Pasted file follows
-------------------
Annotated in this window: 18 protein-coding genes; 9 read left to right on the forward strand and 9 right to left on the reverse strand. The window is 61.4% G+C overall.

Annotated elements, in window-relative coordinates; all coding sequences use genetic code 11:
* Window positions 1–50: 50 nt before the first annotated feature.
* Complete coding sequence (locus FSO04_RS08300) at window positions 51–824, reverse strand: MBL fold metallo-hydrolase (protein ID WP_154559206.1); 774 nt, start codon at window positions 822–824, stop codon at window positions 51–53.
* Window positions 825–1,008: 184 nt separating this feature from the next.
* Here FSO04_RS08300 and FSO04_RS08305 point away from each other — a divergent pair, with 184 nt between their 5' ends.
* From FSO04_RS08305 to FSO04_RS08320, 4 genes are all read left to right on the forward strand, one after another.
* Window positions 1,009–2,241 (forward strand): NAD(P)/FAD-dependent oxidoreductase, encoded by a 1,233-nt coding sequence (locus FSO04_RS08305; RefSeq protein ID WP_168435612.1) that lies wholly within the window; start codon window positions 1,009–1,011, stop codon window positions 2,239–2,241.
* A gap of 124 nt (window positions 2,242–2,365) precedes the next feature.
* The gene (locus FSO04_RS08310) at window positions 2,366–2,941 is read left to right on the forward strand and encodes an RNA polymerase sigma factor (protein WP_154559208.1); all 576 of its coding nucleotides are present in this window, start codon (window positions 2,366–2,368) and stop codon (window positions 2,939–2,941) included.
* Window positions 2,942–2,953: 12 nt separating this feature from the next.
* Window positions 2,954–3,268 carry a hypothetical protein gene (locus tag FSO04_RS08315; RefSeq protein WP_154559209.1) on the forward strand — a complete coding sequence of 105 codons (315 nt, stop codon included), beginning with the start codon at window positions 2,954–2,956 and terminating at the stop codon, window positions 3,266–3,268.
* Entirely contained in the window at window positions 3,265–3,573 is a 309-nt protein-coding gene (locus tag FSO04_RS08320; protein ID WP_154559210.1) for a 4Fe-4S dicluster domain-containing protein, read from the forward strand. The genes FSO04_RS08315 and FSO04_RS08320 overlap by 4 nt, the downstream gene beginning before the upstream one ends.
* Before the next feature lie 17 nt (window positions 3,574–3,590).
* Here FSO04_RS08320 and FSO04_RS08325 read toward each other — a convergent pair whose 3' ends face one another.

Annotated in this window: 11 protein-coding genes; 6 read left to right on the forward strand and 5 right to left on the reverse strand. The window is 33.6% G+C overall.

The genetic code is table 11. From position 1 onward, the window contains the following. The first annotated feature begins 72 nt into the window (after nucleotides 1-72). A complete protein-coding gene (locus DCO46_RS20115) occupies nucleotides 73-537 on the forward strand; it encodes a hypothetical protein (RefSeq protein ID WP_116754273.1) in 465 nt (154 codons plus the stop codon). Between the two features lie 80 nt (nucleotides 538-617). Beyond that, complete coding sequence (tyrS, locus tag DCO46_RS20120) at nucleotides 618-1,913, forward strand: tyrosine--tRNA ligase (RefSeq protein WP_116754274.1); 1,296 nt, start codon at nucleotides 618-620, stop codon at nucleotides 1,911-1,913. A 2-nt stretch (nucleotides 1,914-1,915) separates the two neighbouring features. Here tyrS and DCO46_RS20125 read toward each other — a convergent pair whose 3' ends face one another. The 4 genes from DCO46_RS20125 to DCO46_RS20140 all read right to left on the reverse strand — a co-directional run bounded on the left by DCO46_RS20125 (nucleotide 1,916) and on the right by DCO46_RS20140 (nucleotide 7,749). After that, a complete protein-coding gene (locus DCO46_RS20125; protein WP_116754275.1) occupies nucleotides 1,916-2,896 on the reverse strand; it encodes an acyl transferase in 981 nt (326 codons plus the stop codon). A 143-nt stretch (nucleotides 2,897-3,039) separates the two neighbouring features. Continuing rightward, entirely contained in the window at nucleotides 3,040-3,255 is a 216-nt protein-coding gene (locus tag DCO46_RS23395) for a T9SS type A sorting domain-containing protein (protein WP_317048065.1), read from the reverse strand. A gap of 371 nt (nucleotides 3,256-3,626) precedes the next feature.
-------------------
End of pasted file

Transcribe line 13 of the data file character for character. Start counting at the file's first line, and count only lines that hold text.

* Entirely contained in the window at window positions 3,265–3,573 is a 309-nt protein-coding gene (locus tag FSO04_RS08320; protein ID WP_154559210.1) for a 4Fe-4S dicluster domain-containing protein, read from the forward strand. The genes FSO04_RS08315 and FSO04_RS08320 overlap by 4 nt, the downstream gene beginning before the upstream one ends.